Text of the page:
Here, we present GEBA-MDM, the natural extension of the Genomic Encyclopaedia into uncultivated diversity by applying single-cell genomics to recover draft genomes from over 200 cells representing more than 20 major uncultivated archaeal and bacterial lineages. Genome-based phylogenetic analysis confirms the validity of rRNA-defined candidate phyla as monophyletic groups and resolves a number of associations among phyla not apparent by single gene analysis. We discovered several unexpected features, including archaeal sigma factors and stop codon reassignments that challenge established views of the microbial world. Furthermore, we show that single-cell genome references substantially improve the phylogenetic anchoring of about 340 million previously incorrectly or under-classified metagenomic reads.

Single-cell genomics at scale

We began by screening numerous physicochemically and geographically diverse environmental samples using SSU rRNA community profiling to identify habitats enriched in candidate phyla, and we targeted nine for in-depth single-cell analysis (Fig. 1, top panel, and Supplementary Fig. 2). Cells representing novel lineages were identified using high-throughput single-cell flow sorting, whole-genome amplification and SSU rRNA screening of single amplified genomes (SAGs; Fig. 1, middle panel; see Methods). A total of 201 SAGs representing 21 and 8 highly under-represented major bacterial and archaeal lineages were selected for whole genome sequencing (Fig. 1, bottom panel).

Figure 1: Sampling sites and single-cell sequencing workflow.
Figure 1

Upper panel, nine global sampling sites grouped into ocean samples (blue), fresh and brackish water samples (green), hydrothermal sites (red), sediment samples (magenta), and bioreactor samples (orange symbol). EPR, East Pacific Rise; ETL, Etoliko Lagoon; GBS, Great Boiling Spring; GOM, Gulf of Maine; HOT, Hawaii Ocean Time-series Project; HSM, Homestake Mine; SAK, Sakinaw Lake; TA, terephthalate degrading reactor; TG, tropical gyre in the South Atlantic. Middle panel, environmental samples were processed using a fluorescence-activated cell sorter allowing the isolation of 9,600 single cells. Each cell was lysed and the genome amplified yielding 3,300 successful amplifications. Resulting SAGs were screened by SSU rRNA gene PCR and sequencing to resolve taxonomic identities. SAGs belonging to major novel lineages were selected for genome sequencing and assembly resulting in 201 draft genomes. QC, quality control. Lower panel, cladogram showing the taxonomy of the SSU rRNA gene sequences, grouped into phyla. Candidate phyla are highlighted in black, and known phyla (according to the list of ‘Prokaryote Names with Standing in Nomenclature’ at http://www.bacterio.net/) are shown in light grey. For each phylum for which we retrieved one or more single-cell genomes the sampling sites are indicated according to the symbols in the upper panel. Note that marker gene phylogeny suggests that SAG JGI0000068-E11clusters within the PER group, a sister lineage to Gracilibacteria (Supplementary Fig. 3). This finding is not supported by the SSU rRNA gene phylogeny and will need further evaluation as more genome and SSU rRNA gene sequences become available.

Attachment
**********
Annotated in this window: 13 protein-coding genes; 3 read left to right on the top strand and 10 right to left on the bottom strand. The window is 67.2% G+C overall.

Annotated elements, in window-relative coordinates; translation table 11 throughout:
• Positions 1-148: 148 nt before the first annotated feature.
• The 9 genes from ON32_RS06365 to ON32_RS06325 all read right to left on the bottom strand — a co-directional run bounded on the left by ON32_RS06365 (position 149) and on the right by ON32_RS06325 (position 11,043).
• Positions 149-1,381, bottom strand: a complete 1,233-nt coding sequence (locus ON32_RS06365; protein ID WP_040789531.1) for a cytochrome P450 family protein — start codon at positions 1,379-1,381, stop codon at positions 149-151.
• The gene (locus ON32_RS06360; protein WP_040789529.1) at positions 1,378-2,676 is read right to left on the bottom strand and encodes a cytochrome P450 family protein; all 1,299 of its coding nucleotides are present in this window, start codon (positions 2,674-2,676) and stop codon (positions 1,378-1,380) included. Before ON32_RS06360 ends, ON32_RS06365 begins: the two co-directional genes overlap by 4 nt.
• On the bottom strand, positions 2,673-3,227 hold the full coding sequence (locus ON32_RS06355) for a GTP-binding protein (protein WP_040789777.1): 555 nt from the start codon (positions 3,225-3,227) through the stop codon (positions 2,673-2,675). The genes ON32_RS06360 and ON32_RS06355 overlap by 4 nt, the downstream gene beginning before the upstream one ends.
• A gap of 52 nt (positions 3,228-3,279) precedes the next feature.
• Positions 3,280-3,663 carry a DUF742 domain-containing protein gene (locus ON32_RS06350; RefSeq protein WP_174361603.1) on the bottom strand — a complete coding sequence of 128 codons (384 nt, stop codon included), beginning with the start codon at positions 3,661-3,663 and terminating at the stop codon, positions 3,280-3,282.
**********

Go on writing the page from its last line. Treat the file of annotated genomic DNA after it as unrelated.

To improve assemblies, SAG sequence data was digitally normalized to reduce over-represented regions caused by amplification bias9. The fidelity of the resulting assemblies was validated using tetra-nucleotide frequency, BLAST (Basic Local Alignment Search Tool) and single copy marker gene analyses (Supplementary Methods and Supplementary Fig. 4). Draft SAGs ranged in size from 148 kilobase pairs (kb) to 2.4 Mb comprising an average of 59 major contigs per assembly (Supplementary Fig. 5a and Supplementary Table 2). Genome completeness was estimated to range from less than 10% to more than 90% (mean 40%) based on the presence or absence of 139 bacterial and 162 archaeal conserved marker genes (Supplementary Fig. 5a). Combining reads of single cells belonging to the same population, that is, with an average nucleotide identity of ≥97% (ref. 10) (see Methods), improved assemblies and produced seven population genomes with an estimated completeness of over 90% (Supplementary Fig. 6 and Supplementary Fig. 5a, b).